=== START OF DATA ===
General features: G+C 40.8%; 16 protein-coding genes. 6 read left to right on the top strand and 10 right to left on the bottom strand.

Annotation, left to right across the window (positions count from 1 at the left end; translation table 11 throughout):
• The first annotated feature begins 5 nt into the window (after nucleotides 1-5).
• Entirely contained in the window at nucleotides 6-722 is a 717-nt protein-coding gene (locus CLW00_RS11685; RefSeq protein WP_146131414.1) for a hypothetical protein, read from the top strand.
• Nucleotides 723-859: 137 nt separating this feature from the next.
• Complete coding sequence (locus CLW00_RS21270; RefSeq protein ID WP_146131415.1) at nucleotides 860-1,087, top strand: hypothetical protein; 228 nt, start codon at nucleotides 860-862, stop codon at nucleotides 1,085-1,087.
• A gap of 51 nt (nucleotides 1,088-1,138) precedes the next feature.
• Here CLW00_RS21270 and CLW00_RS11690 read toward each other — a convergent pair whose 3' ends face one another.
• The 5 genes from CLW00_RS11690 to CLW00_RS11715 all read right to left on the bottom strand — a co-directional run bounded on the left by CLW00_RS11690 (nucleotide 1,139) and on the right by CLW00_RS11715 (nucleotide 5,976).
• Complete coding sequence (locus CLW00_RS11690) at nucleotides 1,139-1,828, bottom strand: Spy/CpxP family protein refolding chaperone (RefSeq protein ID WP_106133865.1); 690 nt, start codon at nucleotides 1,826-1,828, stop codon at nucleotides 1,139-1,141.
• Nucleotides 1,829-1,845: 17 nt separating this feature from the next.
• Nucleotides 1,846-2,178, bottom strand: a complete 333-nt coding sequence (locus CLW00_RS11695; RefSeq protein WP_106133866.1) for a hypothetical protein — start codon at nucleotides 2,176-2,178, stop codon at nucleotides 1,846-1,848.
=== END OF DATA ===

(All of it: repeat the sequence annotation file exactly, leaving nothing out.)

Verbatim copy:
General features: G+C 40.8%; 16 protein-coding genes. 6 read left to right on the top strand and 10 right to left on the bottom strand.

Annotation, left to right across the window (positions count from 1 at the left end; translation table 11 throughout):
• The first annotated feature begins 5 nt into the window (after nucleotides 1-5).
• Entirely contained in the window at nucleotides 6-722 is a 717-nt protein-coding gene (locus CLW00_RS11685; RefSeq protein WP_146131414.1) for a hypothetical protein, read from the top strand.
• Nucleotides 723-859: 137 nt separating this feature from the next.
• Complete coding sequence (locus CLW00_RS21270; RefSeq protein ID WP_146131415.1) at nucleotides 860-1,087, top strand: hypothetical protein; 228 nt, start codon at nucleotides 860-862, stop codon at nucleotides 1,085-1,087.
• A gap of 51 nt (nucleotides 1,088-1,138) precedes the next feature.
• Here CLW00_RS21270 and CLW00_RS11690 read toward each other — a convergent pair whose 3' ends face one another.
• The 5 genes from CLW00_RS11690 to CLW00_RS11715 all read right to left on the bottom strand — a co-directional run bounded on the left by CLW00_RS11690 (nucleotide 1,139) and on the right by CLW00_RS11715 (nucleotide 5,976).
• Complete coding sequence (locus CLW00_RS11690) at nucleotides 1,139-1,828, bottom strand: Spy/CpxP family protein refolding chaperone (RefSeq protein ID WP_106133865.1); 690 nt, start codon at nucleotides 1,826-1,828, stop codon at nucleotides 1,139-1,141.
• Nucleotides 1,829-1,845: 17 nt separating this feature from the next.
• Nucleotides 1,846-2,178, bottom strand: a complete 333-nt coding sequence (locus CLW00_RS11695; RefSeq protein WP_106133866.1) for a hypothetical protein — start codon at nucleotides 2,176-2,178, stop codon at nucleotides 1,846-1,848.